Parents these days face many different schools of thought when it comes to disciplining their kids, the majority of which would agree on this: When it comes to raising children, communication is key. Sometimes, though, we need to practice “tough love” and be stern with our children.
A study by British think-tank Demos involving 9,000 families found that "tough love" helped the parents raise more empathetic children with a marked ability to concentrate on and complete tasks. These kids who were disciplined by their parents -- using a firm tone, or calling for a timeout when needed -- developed strength of character as adults.
But when do we need to practice tough love, and when do we let things slide? Michele Alignay, registered psychologist, counselor, resource speaker, author and mom of two school-aged kids, gives some examples of those instances, and suggestions for what to do during each situation.
1. When they are rude, demanding, or acting entitled When they ask parents, caregivers or other family members to do something for them that they can already handle on their own.
Expert's advice: “Call their attention privately, or whisper softly to them while making eye contact, ‘I need you to change your tone, I know you can do better!'"
2. When they are whining instead of expressing themselves properly. Expert’s advice: “Tell your child that you will only talk to him when he is done crying and ready to talk properly. Point it out that whining is not the way to get mom's attention.”
3. When they are going overboard with previously agreed-upon rules Examples of this include asking/demanding for too many privileges beyond what is allowable, such as gadget time, extra servings of dessert/cookies, or constant bargaining to postpone bedtime.
Expert’s advice: “When my kids bargain with me, I remind them about what we have already agreed on, and make them realize the circumstances if I give in to their ‘bargains.’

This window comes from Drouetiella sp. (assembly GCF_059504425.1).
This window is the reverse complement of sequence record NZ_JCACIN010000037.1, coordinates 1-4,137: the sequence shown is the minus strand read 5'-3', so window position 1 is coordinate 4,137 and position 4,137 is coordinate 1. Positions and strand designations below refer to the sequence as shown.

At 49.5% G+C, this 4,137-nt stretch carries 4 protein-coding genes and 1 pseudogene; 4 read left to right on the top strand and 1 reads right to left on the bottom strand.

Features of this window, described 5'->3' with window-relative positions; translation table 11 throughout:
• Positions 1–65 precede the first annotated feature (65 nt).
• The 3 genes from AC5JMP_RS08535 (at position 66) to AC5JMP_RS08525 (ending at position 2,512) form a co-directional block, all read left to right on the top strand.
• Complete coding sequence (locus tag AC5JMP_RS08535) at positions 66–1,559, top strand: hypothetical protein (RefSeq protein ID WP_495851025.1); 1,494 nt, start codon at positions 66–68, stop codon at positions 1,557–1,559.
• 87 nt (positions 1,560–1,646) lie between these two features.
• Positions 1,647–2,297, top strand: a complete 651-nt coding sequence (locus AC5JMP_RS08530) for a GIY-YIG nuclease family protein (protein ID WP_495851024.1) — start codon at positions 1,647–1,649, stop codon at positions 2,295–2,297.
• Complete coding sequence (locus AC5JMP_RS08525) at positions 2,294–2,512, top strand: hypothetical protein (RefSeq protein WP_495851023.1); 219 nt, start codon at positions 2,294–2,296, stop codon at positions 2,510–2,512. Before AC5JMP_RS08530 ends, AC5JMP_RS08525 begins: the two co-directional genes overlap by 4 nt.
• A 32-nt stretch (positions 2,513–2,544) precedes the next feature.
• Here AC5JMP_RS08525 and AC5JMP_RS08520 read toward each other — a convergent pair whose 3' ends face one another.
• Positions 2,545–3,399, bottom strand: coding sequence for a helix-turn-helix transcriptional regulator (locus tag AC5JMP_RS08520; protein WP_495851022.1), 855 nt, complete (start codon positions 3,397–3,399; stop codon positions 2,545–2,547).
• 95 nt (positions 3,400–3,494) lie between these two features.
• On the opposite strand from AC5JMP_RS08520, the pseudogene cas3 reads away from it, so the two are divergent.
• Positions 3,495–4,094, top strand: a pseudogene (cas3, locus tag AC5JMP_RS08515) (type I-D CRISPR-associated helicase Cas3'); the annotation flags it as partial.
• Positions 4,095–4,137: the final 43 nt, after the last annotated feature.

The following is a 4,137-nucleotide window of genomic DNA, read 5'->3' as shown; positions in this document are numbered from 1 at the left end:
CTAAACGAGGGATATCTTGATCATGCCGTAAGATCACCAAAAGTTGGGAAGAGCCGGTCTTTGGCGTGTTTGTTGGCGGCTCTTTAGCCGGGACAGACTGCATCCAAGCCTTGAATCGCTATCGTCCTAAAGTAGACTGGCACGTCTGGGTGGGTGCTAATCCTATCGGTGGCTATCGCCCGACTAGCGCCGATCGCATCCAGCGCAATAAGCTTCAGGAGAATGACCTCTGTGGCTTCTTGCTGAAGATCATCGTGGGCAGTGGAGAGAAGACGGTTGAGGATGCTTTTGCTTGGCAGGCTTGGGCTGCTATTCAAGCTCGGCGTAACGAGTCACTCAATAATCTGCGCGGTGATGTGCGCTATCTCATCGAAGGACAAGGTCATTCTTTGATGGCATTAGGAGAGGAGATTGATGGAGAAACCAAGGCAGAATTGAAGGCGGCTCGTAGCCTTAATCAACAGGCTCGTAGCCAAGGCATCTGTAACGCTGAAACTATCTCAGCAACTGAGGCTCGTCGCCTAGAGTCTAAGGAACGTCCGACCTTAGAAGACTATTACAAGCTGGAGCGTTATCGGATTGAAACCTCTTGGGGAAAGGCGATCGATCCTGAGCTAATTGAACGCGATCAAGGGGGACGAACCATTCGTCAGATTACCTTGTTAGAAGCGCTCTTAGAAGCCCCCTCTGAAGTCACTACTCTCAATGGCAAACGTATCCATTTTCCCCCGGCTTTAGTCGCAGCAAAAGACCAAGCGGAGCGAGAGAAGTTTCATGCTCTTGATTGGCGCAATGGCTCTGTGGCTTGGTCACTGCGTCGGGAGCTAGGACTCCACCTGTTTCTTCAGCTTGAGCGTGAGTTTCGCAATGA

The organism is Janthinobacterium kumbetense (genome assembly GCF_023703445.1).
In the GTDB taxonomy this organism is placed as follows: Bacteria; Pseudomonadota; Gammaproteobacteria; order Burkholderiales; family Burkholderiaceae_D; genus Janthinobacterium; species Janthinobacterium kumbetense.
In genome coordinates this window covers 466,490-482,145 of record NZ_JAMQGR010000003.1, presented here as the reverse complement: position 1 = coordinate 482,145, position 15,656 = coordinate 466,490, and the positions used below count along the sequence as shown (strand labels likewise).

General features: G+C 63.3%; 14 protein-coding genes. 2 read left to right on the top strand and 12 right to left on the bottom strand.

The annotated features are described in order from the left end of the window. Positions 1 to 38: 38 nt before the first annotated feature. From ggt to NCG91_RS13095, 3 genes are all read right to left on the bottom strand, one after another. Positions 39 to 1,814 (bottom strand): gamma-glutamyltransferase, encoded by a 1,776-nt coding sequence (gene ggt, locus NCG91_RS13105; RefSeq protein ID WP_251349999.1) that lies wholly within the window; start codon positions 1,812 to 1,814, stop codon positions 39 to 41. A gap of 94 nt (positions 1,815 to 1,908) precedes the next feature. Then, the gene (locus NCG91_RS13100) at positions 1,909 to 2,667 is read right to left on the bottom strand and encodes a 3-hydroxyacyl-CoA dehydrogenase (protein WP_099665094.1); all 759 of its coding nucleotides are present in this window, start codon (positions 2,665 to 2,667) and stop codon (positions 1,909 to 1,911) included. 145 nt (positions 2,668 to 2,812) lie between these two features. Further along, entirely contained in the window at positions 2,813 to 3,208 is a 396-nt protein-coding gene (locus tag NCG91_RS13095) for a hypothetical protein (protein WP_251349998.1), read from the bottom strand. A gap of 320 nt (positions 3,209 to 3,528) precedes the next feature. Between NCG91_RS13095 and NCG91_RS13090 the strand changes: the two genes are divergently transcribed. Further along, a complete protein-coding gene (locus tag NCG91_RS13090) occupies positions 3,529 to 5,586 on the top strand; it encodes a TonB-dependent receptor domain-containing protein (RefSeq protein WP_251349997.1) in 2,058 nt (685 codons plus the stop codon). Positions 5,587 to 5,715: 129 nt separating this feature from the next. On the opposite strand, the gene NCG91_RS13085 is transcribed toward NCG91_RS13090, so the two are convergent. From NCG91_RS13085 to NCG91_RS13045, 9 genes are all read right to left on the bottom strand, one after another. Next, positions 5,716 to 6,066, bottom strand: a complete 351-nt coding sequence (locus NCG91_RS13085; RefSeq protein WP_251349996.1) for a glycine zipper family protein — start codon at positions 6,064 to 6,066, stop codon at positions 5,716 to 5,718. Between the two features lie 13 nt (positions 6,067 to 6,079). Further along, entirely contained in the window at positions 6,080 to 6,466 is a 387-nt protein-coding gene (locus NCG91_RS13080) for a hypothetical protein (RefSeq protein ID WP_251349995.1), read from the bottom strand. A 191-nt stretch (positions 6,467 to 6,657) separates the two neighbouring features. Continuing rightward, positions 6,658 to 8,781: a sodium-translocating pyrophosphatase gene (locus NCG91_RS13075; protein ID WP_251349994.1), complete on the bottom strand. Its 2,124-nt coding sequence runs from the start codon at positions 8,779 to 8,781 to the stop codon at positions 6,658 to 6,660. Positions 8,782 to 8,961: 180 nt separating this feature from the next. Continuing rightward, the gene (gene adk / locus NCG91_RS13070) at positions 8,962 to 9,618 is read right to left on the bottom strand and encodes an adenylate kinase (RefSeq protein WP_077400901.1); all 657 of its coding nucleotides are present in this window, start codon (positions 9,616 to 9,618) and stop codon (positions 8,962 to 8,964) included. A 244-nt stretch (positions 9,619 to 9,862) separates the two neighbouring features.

“For example, I say, ‘If I give you extra 30 minutes of gadget time today, that will be deducted from your privileges the following day.’ I give what they want, but on certain conditions and parameters.”
4. When they are doing “non-negotiables” like hitting someone or calling names Expert’s advice: “Call their attention. I constantly remind my kids about our rules such as ‘no hurting,’ both physically and verbally.
“I also make them have a ‘cooling off’ time so they can think of what they have done, or they lose a fraction of playtime with siblings or friends if their behavior is unacceptable. I explain to them that this kind of behavior tells me they aren't ready yet to deal well with others.”
5. When they are too rowdy and “overstimulated,” such that they no longer listen Expert’s advice: “During such instances, I go to my child, kneel, hold her hand and tell her, ‘Stop. Listen to me now.’ And then I remove her from what may be causing that behavior.
“I also try to shift their attention to something more worthwhile and tell them they need to relax first. If they cooperate, great! If they have a meltdown, then I do what I usually do when they are whining (see number 2).”
Every parent knows that disciplining and teaching our children isn’t always easy. There may be times when we lose our temper and become too harsh, instead of being stern and loving.
When this happens, remember to seek your child’s forgiveness and explain that no matter how stern or austere you may become, your love for him or her is unfailing and unconditional.